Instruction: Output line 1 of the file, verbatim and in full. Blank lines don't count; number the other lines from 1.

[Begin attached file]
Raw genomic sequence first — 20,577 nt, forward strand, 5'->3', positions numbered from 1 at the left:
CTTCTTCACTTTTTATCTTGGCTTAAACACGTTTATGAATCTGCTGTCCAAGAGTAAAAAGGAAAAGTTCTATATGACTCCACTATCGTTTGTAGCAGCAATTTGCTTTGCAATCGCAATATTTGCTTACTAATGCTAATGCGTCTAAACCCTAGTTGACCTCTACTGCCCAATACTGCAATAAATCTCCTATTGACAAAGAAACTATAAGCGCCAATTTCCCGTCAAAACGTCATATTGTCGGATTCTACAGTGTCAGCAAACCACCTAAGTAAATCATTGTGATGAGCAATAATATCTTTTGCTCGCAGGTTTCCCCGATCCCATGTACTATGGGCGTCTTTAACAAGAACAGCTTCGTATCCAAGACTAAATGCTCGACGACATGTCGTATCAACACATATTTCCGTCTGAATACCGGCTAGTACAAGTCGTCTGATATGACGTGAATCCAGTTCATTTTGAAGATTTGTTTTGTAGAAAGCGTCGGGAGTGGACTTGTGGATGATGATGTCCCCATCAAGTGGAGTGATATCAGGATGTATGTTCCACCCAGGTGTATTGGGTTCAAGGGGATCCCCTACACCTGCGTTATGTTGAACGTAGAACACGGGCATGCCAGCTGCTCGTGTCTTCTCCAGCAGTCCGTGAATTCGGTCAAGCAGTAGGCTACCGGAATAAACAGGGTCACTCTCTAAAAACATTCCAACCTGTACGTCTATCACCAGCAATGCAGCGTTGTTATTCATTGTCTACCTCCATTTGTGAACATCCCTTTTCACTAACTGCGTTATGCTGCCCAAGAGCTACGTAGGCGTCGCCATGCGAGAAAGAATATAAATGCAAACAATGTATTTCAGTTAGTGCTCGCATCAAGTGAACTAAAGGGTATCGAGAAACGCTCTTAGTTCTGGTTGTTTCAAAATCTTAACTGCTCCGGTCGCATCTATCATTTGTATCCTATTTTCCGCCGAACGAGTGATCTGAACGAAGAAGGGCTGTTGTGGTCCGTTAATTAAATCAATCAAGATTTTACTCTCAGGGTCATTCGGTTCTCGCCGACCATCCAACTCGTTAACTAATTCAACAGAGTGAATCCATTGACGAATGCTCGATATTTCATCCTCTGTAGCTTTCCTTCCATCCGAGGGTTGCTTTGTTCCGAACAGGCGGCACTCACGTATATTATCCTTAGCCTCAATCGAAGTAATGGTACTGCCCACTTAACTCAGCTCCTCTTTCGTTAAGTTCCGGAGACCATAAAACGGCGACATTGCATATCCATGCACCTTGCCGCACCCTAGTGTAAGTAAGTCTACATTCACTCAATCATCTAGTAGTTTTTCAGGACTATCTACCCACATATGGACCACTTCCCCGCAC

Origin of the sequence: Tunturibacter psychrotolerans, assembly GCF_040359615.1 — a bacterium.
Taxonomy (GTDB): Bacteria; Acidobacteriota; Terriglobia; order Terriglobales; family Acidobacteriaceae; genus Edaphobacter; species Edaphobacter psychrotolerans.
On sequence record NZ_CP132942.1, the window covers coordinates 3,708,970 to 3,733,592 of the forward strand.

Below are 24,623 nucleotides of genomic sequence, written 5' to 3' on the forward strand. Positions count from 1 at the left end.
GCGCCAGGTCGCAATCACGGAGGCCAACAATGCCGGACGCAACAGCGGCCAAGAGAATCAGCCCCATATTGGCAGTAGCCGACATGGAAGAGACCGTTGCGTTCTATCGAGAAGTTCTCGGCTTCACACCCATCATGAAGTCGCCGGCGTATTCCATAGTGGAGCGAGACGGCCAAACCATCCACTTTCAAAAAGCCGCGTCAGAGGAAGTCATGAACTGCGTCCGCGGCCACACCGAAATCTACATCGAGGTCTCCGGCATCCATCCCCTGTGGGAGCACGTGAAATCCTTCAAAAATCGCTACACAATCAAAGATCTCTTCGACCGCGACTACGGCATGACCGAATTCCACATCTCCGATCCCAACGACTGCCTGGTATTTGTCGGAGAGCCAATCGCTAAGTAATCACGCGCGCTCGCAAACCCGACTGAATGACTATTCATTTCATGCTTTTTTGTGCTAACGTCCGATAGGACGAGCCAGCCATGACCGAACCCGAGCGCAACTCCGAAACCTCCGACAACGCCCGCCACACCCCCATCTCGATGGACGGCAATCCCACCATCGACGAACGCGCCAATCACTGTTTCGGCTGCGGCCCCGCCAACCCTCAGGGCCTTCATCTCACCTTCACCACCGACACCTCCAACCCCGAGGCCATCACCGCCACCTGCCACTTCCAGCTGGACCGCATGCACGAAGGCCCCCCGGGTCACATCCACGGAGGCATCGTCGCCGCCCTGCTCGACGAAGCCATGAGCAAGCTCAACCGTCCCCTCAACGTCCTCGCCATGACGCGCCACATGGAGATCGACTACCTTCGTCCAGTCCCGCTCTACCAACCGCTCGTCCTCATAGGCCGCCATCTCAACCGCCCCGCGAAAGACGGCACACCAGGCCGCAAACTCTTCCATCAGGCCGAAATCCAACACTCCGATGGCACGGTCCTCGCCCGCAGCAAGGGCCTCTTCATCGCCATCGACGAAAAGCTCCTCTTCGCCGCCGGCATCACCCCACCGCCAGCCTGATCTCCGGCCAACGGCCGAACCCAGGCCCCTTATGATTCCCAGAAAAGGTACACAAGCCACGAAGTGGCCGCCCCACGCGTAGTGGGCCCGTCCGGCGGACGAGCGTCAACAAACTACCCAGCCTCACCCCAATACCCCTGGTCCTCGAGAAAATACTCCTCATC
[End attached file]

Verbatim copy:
Raw genomic sequence first — 20,577 nt, forward strand, 5'->3', positions numbered from 1 at the left: